Knot Tying: The Best Resources to Learn How

Cub Scout Knot TyingKnot tying is an essential skill for many outdoor activities.  If they’re going to participate in them, every Cub Scout or Boy Scout needs to know how to tie knots.

But knots aren’t just for the outdoors.  We usually don’t think about how we use knots at home.  We tie our shoes, we tie a package and the boys tie their own ties.  We can’t forget that for some folks, knot tying is a hobby.

In the Cub Scout program, Wolves, Bears and Arrow of Light ranks have knot tying in their required adventures.  This post will help you find great resources to help teach the boys how to tie knots.

Cub Scout Knot Tying Requirements

Wolf Adventure – Call of the Wild 5:  Show how to tie an overhand knot and a square knot.

Bear Adventure – Bear Necessities 5:  Demonstrate how to tie two half hitches and explain what the hitch is used for.

Arrow of Light Adventure – Outdoorsman Option A 5 and Option B 3:  Show how to tie a bowline. Explain when this knot should be used and why.

Arrow of Light Adventure – Scouting Adventure 5a:  Show how to tie a square knot, two half hitches, and a taut-line hitch. Explain how each knot is used.



I have to admit that I’m not very good at tying knots.  So, I was pretty intimidated when I had to teach the boys in my den.  Fortunately, there are some great resources online!

Online Knot Tying Resources

My absolute favorite resource is Animated Knots by Grog.  What I love about this site is that while you play the video, you can stop on any step.  Simply click on the number of the step in the bottom left corner of the video.

To always have this resource with you, download the iPhone app or the iPad app through my affiliate links.  Google Play has an Android app too.  These apps are about $5 each, but they are well worth the money.

Another good online resource is Boys’ Life.  The video demonstrations can be slowed down to help you follow along.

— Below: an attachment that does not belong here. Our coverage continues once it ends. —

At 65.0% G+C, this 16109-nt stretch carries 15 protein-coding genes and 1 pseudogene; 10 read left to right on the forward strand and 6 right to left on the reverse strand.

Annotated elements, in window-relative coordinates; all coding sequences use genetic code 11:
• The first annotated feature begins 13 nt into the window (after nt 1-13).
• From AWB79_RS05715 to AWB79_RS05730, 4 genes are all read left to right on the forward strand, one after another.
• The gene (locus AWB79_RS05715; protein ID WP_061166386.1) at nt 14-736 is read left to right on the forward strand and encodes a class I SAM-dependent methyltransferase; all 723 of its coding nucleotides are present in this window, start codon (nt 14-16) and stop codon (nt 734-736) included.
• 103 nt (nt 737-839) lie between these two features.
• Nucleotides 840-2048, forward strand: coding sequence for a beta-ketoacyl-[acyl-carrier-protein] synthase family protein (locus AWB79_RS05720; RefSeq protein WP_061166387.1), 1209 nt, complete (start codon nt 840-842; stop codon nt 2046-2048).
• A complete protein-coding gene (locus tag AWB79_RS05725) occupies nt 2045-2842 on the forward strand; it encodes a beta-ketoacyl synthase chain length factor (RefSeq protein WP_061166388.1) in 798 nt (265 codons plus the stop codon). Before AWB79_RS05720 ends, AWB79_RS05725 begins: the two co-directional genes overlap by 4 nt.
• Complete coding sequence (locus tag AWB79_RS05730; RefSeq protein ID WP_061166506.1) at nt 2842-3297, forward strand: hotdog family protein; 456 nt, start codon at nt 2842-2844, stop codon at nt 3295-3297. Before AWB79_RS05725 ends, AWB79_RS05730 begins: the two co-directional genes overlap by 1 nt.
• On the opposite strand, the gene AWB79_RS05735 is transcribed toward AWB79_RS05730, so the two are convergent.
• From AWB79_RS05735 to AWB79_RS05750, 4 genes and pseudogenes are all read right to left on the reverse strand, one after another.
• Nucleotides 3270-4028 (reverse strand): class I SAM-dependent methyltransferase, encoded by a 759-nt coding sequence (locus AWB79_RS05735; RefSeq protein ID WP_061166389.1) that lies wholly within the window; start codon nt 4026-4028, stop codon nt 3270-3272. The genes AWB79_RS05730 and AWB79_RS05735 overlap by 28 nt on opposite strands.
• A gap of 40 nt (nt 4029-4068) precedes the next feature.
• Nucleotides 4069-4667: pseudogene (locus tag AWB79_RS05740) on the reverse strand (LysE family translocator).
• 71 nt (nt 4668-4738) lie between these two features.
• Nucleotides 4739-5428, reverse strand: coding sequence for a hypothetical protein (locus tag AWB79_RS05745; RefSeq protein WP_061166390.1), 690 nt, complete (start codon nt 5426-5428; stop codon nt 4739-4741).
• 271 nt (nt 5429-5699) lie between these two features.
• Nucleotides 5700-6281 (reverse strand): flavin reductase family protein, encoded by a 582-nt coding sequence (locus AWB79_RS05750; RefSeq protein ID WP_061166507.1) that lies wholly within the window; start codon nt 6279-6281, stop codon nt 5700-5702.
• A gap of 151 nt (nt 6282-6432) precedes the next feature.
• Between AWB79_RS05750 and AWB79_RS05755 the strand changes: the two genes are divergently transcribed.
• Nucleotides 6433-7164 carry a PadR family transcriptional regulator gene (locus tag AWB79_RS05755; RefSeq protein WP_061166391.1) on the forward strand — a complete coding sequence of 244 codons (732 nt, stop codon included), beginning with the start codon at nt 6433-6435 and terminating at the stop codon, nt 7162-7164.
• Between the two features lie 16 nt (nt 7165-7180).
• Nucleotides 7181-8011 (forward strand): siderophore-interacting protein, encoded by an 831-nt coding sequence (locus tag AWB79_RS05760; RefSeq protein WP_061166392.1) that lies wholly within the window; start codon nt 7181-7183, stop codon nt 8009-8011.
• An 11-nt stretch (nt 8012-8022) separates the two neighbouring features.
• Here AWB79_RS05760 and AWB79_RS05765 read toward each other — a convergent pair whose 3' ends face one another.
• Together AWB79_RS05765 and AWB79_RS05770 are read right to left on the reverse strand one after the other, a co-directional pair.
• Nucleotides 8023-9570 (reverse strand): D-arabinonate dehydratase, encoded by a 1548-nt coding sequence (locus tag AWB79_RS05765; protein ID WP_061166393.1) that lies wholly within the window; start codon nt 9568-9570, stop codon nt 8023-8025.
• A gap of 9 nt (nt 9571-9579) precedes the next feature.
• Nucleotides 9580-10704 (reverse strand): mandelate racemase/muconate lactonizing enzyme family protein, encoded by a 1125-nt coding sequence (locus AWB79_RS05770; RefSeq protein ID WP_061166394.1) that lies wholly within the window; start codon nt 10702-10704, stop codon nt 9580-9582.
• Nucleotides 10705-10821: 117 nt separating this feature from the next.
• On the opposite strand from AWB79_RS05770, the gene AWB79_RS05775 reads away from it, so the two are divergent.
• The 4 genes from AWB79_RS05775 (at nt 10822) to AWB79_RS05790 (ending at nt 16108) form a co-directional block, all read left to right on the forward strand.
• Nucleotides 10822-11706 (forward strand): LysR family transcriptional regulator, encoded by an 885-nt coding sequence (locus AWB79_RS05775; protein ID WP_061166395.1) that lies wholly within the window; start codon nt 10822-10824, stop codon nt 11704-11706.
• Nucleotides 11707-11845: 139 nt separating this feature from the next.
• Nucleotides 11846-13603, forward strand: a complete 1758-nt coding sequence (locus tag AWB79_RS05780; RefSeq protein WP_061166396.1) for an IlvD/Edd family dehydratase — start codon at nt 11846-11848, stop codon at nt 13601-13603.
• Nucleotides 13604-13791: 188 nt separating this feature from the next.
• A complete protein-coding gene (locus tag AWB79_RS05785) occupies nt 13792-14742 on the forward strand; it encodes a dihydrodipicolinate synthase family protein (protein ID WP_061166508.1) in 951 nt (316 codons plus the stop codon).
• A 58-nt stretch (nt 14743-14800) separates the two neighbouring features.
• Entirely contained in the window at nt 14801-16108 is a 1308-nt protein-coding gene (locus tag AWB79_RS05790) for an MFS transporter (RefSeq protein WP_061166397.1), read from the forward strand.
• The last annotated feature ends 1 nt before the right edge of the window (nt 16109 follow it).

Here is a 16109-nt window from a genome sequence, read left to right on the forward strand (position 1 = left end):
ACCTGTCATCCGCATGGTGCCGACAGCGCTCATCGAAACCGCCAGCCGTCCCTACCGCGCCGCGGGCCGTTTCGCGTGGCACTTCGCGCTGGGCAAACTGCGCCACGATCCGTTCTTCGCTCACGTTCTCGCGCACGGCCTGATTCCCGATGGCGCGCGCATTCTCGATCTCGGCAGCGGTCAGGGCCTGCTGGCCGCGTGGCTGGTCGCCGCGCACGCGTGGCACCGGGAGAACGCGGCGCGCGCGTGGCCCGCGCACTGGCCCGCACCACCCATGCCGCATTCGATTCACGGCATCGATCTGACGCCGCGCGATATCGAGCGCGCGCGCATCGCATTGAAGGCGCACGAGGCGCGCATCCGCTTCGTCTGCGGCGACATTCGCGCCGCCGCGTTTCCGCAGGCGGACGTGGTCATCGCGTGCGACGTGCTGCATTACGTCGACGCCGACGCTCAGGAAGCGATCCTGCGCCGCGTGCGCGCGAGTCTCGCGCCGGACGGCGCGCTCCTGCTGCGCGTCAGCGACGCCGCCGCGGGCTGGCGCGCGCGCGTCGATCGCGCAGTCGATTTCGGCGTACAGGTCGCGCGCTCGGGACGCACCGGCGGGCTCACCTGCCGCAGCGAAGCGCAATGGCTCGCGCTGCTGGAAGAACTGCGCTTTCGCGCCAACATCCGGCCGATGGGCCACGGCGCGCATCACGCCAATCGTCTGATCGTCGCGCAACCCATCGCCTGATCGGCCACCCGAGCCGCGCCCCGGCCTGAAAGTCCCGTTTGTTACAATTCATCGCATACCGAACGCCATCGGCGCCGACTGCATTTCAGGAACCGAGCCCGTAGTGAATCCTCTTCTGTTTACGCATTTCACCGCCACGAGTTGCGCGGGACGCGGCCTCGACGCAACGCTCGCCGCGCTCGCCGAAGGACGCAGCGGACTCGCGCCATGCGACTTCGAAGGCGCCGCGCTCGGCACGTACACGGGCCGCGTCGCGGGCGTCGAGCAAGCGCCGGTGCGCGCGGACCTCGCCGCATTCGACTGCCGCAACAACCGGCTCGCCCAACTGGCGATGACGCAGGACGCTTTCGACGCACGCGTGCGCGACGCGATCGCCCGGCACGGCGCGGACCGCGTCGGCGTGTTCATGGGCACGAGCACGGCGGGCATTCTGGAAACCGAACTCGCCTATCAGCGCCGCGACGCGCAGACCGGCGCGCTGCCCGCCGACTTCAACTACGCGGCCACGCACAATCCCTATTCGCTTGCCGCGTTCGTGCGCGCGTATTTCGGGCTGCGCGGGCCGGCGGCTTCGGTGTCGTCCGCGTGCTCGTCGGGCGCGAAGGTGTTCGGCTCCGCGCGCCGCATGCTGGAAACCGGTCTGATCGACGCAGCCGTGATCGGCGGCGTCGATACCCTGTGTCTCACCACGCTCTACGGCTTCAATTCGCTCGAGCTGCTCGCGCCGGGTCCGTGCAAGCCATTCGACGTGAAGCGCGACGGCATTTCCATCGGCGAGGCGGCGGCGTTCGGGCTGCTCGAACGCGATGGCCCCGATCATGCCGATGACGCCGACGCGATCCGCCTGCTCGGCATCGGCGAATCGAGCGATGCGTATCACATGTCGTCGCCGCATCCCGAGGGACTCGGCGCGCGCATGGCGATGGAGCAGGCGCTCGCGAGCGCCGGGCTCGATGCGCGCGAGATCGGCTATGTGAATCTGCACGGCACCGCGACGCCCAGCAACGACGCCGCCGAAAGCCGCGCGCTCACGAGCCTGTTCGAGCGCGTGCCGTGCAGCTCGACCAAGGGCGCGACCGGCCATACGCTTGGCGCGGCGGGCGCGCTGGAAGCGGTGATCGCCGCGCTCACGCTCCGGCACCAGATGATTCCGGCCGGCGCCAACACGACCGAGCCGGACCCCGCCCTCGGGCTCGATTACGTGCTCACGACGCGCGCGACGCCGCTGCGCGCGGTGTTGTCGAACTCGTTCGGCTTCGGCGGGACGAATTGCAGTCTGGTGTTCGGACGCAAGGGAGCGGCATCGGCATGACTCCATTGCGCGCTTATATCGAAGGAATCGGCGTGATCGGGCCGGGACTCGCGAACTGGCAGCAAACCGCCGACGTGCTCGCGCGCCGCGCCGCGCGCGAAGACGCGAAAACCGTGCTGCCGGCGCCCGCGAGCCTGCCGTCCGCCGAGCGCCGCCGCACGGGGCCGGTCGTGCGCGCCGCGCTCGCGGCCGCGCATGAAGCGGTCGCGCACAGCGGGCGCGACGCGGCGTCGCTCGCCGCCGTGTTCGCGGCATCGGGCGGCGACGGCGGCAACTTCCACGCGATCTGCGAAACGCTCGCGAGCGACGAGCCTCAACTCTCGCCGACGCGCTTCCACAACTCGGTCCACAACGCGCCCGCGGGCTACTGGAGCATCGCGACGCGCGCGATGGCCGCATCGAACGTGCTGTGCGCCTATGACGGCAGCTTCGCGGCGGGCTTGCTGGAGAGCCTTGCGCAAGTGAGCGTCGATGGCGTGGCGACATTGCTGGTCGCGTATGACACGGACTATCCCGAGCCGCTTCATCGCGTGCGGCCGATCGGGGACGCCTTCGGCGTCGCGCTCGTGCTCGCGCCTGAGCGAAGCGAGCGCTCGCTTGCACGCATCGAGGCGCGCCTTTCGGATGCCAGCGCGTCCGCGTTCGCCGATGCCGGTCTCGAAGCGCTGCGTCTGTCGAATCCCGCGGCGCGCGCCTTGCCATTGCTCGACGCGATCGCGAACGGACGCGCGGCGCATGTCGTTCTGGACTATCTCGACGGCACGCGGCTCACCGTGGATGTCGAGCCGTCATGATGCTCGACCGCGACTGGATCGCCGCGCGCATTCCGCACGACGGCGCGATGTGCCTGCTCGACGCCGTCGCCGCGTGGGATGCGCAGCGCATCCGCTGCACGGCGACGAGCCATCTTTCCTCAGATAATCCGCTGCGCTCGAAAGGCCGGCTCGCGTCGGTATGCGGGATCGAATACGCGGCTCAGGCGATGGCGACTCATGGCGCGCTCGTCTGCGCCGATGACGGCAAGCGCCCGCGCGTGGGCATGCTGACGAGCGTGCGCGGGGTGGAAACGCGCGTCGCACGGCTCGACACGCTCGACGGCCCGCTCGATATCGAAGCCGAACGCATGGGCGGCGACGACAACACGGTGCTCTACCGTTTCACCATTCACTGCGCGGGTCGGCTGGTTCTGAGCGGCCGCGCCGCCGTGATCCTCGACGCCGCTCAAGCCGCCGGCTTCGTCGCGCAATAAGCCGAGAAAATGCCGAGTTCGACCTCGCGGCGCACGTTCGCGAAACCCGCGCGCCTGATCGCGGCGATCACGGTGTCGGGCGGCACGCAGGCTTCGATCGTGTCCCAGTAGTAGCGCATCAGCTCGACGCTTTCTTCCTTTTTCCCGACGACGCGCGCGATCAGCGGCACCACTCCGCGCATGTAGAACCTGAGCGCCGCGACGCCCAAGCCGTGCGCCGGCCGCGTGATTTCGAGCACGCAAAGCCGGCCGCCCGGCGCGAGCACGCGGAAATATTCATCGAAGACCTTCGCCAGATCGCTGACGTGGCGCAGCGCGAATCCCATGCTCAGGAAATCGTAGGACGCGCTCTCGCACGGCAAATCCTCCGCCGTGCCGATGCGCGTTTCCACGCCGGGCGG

For a great Cub Scout knot tying handout, check this one out.  A printed “how to tie knots” pdf can be helpful for the boys.

Knot Tying Practice

The best way for our Cub Scouts to learn how to tie knots is by practicing them over and over.  In fact, knot tying is a great gathering activity.  It’s also a quick filler if your planned activity doesn’t take as long as you thought.

I bought clothesline rope (available through my Amazon affiliate link) and cut it into 6′ pieces–one for every boy.   The boys can then whip or fuse the rope, which is an Arrow of Light requirement.

Arrow of Light Adventure – Scouting Adventure 5b:  Show the proper care of a rope by learning how to whip and fuse the ends of different kinds of rope.

Keep the rope in your den bucket so you’ll have it at every meeting.  I put the rope in a zip top bag with copies of the “how to tie knots” pdf.  That way,  we had what we needed to tie knots at any den meeting.

knot so fastDo you need to spice up your boys’ knot tying practice?  Think Fun has an awesome game called Knot So Fast.  Kids (and adults) will love the 40 challenges in this knot tying race game.  What better way to practice your knot tying skills than with a fun game?

What ideas do have for teaching the skill of knot tying to your Cub Scouts?

Yours in Scouting,
Sherry

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2 Comments

  1. Charles@72 Hour Kit May 23, 2013 at 12:29 am

    This is very helpful Sherry! Yes, I agree that every Cub scout needs to know how to tie various kinds of knots. The two resources you have given are also informative. It is good that we teach our children young knot tying that is also helpful for survival. Thanks for this! Keep Posting!

    Reply
  2. Old Time Cub Scouter February 26, 2017 at 8:23 pm

    I totally agree in that the best way for the boys to learn is by doing, and so we practiced tying knots often.
    Back in the day, I believe there was either a Bear or Webelos I rank activity involving ropes and knots where we made our own rope, whipped the ends, practiced throwing the rope to a target (my den supply box), and to learn how to tie a few knots. We found our knot tying diagrams in the Cub Scout and Boy Scout handbooks. About every 6-8 weeks since that den meeting, my Den Chief would lead the Cubs in knot tying or rope tossing during gathering time while I checked handbooks for completed achievements/electives.
    I ramped up the knot tying during gathering time (once a month) when my Cubs were Webelos II’s, because they needed to know how to tie several knots (square knot, bowline, taut line hitch, and others) for the Arrow of Light award. We also played a relay race game similar to the Bobcat Badge Relay Race (on this website), where the Cubs were quizzed on the Boy Scout joining requirements, which also included knowing how to tie certain knots.

    Reply

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